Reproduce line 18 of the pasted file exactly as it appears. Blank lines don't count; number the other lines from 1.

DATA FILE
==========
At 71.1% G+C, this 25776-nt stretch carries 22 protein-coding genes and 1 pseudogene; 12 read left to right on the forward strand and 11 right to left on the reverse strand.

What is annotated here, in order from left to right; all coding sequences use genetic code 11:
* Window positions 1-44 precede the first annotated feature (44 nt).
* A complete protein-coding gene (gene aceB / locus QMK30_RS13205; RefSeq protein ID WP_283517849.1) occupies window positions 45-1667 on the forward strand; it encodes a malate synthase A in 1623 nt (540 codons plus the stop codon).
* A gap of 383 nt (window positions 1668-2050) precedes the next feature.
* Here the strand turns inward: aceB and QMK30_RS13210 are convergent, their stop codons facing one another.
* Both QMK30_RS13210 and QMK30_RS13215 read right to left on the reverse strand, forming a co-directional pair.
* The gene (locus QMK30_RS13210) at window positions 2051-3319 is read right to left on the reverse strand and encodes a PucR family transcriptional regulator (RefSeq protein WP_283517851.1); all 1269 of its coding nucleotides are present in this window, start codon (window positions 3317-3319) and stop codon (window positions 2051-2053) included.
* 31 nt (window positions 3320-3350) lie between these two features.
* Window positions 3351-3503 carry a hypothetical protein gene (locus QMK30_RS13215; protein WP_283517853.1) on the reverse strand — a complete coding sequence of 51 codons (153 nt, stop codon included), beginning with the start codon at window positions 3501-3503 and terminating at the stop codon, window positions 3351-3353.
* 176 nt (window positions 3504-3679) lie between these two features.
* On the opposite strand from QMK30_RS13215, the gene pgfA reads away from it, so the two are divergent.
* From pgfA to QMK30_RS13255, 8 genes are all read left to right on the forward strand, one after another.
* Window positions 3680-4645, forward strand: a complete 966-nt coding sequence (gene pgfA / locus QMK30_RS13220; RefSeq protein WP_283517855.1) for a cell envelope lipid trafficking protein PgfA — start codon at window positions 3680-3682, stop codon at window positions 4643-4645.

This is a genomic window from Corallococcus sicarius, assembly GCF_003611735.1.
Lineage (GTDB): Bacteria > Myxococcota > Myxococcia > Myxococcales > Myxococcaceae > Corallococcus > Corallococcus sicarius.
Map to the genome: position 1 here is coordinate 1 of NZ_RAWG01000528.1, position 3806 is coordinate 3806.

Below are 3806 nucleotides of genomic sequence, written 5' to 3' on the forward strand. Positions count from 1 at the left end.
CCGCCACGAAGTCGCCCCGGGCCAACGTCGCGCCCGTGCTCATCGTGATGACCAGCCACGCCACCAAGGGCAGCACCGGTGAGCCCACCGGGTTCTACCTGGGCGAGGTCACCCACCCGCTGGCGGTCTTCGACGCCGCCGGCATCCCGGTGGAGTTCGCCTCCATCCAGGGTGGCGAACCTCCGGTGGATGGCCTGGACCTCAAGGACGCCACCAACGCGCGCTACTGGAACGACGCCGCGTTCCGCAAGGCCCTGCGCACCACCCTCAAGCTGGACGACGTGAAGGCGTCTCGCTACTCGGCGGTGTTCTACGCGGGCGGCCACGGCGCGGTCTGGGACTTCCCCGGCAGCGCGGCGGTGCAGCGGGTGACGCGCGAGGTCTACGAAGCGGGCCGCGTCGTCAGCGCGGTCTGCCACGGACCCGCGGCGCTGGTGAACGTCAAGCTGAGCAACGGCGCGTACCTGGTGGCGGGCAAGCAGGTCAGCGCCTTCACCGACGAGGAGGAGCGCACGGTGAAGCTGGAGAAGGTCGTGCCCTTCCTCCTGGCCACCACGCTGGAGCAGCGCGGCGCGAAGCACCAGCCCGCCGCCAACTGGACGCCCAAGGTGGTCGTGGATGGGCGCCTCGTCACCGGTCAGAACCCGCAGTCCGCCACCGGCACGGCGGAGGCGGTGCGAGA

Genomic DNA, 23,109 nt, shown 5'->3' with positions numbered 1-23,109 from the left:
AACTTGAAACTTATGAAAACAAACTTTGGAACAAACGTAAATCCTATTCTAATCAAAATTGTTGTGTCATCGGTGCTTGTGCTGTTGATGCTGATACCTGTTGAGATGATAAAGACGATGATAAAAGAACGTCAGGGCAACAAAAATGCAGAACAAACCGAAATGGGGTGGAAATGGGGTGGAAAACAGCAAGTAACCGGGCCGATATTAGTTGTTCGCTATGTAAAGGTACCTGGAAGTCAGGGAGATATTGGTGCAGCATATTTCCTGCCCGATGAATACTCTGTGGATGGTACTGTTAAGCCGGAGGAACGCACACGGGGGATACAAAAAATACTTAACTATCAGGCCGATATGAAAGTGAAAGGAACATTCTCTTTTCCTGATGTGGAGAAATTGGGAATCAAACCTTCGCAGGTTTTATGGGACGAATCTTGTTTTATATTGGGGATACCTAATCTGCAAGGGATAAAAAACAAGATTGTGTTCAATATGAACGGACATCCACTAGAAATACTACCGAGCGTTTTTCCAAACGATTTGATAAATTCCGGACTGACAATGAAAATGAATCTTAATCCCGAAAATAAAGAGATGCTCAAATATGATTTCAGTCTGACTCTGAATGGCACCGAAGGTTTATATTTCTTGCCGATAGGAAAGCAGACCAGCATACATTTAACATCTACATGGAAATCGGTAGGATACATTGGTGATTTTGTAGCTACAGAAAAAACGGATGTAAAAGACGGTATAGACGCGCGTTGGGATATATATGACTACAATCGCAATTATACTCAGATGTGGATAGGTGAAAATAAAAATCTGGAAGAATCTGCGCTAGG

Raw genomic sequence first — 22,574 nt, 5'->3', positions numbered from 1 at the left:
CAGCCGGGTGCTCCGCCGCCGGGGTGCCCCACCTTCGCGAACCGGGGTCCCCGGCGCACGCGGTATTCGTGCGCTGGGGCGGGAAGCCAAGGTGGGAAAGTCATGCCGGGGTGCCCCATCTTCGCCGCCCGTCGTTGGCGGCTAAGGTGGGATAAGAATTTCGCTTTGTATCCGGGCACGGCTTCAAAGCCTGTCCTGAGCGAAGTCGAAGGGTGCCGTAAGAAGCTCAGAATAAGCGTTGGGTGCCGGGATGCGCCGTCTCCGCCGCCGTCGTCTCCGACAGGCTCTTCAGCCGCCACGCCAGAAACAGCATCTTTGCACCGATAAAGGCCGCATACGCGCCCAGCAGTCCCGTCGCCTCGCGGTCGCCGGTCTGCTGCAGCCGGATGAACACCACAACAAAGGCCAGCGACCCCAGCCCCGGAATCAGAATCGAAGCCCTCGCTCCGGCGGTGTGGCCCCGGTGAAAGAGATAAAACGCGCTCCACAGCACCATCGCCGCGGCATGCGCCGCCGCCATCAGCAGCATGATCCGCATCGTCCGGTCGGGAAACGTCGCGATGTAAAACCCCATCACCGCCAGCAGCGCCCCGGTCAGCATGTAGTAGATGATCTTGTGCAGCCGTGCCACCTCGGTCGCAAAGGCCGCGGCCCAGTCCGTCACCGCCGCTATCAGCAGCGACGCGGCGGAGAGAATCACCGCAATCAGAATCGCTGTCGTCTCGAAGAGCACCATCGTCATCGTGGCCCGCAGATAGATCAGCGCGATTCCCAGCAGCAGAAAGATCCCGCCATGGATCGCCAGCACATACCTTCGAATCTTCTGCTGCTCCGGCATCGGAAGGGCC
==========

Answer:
Below are 3806 nucleotides of genomic sequence, written 5' to 3' on the forward strand. Positions count from 1 at the left end.